Elisa's comment about how white collar workers do not have to deal with a "Two Tier" system is false. I don't want people to think I'm whining about my current position, I just want to illustrate that white collar workers deal with the same issue just in a different way. Using myself as an example, when I graduated from college I was looking for a job and interviewed for a job that I was told I was overqualified for. I stated that I thought I would really enjoy the work, which was true, but in reality I just needed a job. I work in a small office for a larger company and make the same money as my 1 colleague. However, I have a relevant undergraduate degree for this job as well as an MBA and my colleague and immediate superior both just have undergraduate degrees that have nothing to do with the industry we are in. I'm happy that I can put food on the table and pay my bills, but I would like to have a position in the future that is a real MBA job.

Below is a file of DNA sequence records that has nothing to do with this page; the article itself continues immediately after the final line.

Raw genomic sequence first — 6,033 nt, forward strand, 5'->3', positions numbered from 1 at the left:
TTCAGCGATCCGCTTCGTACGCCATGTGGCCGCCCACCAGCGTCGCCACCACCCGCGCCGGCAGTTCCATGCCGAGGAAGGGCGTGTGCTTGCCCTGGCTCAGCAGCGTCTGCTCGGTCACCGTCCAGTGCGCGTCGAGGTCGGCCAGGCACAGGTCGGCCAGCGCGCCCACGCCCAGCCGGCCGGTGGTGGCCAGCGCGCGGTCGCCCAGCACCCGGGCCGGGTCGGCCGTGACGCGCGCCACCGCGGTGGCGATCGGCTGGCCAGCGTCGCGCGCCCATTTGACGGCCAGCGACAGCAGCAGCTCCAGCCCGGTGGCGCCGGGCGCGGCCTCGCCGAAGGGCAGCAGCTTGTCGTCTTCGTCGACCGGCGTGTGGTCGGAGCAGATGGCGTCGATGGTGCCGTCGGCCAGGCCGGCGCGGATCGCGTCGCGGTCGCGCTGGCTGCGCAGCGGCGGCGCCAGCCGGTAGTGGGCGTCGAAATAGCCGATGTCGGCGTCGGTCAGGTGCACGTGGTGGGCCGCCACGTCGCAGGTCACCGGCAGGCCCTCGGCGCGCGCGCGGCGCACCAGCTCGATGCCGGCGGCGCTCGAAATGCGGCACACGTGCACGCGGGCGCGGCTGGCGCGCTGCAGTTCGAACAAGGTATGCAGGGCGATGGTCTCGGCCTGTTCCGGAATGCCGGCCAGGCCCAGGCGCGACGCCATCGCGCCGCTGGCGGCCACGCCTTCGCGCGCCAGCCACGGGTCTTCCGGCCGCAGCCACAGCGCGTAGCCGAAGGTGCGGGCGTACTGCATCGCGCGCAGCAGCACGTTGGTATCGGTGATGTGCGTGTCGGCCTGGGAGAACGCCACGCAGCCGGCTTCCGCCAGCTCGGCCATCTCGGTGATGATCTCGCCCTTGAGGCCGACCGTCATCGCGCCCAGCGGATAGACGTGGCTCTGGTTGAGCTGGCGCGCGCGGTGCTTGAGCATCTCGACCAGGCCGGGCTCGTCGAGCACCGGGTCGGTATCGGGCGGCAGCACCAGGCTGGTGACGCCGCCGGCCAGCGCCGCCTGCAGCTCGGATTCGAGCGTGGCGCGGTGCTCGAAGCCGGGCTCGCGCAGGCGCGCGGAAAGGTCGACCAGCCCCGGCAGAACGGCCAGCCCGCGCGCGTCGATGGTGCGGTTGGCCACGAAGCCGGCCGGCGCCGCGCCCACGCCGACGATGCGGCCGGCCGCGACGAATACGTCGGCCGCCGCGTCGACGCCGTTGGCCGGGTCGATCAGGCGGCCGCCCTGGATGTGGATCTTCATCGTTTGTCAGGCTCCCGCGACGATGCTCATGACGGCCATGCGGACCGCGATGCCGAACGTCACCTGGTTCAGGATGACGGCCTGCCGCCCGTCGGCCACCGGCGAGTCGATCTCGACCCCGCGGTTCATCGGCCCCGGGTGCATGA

Sep. 14 2011 09:43 AM
Nancy from Michigan

I am a professional - with a master's degree in the medical field. I was "hired" as a contractor seven years ago. That meant I got a good hourly wage, but have to pay my own social security (usually your employer pays half of it) and I get no benefits. No vacation or sick days, no worker's compensation when injured, no unemployment insurance, no pension, no health insurance...) I do the very same job of people who have all of those benefits.